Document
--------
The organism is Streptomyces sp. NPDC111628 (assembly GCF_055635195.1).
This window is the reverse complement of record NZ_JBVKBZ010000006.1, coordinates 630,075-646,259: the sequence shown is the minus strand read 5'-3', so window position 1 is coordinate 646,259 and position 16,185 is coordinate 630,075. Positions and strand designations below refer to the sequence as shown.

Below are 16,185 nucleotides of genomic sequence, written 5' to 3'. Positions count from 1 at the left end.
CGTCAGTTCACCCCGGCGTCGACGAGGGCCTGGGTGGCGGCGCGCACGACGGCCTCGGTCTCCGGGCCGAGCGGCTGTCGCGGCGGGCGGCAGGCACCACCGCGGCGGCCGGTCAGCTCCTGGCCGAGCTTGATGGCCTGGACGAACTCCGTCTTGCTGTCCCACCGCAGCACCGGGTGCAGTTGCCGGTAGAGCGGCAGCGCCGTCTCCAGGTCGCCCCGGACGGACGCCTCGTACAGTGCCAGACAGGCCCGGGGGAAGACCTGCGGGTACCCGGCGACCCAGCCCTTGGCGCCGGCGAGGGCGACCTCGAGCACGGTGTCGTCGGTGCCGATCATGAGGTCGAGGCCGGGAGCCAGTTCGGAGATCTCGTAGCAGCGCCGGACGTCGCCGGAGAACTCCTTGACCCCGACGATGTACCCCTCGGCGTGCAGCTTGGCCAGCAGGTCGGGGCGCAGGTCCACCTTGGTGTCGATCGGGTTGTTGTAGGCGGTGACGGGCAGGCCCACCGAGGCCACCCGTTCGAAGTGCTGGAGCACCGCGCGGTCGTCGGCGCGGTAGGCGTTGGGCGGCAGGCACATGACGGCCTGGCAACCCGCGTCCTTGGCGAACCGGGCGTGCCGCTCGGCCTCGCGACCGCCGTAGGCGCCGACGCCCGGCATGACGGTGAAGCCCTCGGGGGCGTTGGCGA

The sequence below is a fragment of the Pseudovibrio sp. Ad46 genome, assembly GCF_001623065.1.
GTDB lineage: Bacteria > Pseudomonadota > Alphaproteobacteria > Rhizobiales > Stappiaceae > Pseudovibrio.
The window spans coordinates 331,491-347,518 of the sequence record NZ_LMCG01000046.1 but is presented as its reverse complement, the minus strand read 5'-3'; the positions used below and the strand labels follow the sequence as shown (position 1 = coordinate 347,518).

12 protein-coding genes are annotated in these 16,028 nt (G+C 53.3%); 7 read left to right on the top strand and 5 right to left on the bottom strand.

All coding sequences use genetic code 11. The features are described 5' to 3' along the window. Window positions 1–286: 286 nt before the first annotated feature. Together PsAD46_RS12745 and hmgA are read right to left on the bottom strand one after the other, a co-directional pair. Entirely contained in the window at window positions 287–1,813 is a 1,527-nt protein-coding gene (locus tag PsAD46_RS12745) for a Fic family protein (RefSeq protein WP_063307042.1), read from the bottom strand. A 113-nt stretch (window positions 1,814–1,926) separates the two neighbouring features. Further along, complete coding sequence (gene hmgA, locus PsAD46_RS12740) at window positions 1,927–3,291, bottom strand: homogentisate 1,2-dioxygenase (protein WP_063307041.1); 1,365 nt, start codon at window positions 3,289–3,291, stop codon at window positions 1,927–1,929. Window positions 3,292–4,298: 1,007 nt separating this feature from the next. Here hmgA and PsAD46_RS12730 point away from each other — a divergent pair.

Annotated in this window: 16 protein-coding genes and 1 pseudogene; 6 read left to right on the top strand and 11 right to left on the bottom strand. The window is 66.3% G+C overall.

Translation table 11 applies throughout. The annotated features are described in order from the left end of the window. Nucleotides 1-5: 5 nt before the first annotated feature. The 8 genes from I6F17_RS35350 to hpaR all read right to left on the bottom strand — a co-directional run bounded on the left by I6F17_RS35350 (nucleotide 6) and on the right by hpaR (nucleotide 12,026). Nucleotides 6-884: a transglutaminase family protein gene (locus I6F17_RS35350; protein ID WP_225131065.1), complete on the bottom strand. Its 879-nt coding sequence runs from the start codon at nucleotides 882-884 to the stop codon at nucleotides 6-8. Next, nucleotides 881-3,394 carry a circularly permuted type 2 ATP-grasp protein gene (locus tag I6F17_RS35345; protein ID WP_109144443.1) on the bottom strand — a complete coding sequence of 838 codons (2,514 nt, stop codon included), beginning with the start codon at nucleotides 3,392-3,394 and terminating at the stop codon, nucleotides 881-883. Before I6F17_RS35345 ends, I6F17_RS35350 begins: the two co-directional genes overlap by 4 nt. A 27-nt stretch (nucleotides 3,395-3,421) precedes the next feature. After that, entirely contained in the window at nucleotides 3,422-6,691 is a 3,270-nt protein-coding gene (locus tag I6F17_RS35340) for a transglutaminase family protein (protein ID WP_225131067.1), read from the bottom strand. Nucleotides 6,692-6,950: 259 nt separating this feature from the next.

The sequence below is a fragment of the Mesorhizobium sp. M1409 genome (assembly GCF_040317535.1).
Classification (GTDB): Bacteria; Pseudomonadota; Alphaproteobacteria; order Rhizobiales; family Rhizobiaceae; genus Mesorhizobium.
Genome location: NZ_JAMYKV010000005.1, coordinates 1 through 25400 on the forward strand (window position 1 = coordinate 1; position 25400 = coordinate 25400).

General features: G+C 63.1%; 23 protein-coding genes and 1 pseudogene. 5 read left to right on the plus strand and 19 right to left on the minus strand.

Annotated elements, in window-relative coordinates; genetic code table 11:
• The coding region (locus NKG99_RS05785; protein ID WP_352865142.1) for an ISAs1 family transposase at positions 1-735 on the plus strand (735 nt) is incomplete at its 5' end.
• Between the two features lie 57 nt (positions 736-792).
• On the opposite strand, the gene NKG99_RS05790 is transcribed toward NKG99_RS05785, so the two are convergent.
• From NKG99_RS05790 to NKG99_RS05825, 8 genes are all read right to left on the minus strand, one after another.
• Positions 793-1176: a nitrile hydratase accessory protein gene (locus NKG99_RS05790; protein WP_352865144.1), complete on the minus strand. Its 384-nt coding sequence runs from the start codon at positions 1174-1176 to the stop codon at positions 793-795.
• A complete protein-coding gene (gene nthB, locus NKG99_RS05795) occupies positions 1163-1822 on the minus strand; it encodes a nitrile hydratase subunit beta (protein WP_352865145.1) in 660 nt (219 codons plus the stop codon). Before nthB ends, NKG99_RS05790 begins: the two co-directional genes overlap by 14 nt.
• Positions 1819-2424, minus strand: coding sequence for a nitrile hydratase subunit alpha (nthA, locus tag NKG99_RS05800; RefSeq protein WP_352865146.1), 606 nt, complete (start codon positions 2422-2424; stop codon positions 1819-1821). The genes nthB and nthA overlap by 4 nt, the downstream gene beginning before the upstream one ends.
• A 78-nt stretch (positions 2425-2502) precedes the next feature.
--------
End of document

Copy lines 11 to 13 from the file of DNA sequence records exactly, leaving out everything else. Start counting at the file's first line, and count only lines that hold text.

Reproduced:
Translation table 11 applies throughout. The annotated features are described in order from the left end of the window. Nucleotides 1-5: 5 nt before the first annotated feature. The 8 genes from I6F17_RS35350 to hpaR all read right to left on the bottom strand — a co-directional run bounded on the left by I6F17_RS35350 (nucleotide 6) and on the right by hpaR (nucleotide 12,026). Nucleotides 6-884: a transglutaminase family protein gene (locus I6F17_RS35350; protein ID WP_225131065.1), complete on the bottom strand. Its 879-nt coding sequence runs from the start codon at nucleotides 882-884 to the stop codon at nucleotides 6-8. Next, nucleotides 881-3,394 carry a circularly permuted type 2 ATP-grasp protein gene (locus tag I6F17_RS35345; protein ID WP_109144443.1) on the bottom strand — a complete coding sequence of 838 codons (2,514 nt, stop codon included), beginning with the start codon at nucleotides 3,392-3,394 and terminating at the stop codon, nucleotides 881-883. Before I6F17_RS35345 ends, I6F17_RS35350 begins: the two co-directional genes overlap by 4 nt. A 27-nt stretch (nucleotides 3,395-3,421) precedes the next feature. After that, entirely contained in the window at nucleotides 3,422-6,691 is a 3,270-nt protein-coding gene (locus tag I6F17_RS35340) for a transglutaminase family protein (protein ID WP_225131067.1), read from the bottom strand. Nucleotides 6,692-6,950: 259 nt separating this feature from the next.

The sequence below is a fragment of the Mesorhizobium sp. M1409 genome (assembly GCF_040317535.1).
Classification (GTDB): Bacteria; Pseudomonadota; Alphaproteobacteria; order Rhizobiales; family Rhizobiaceae; genus Mesorhizobium.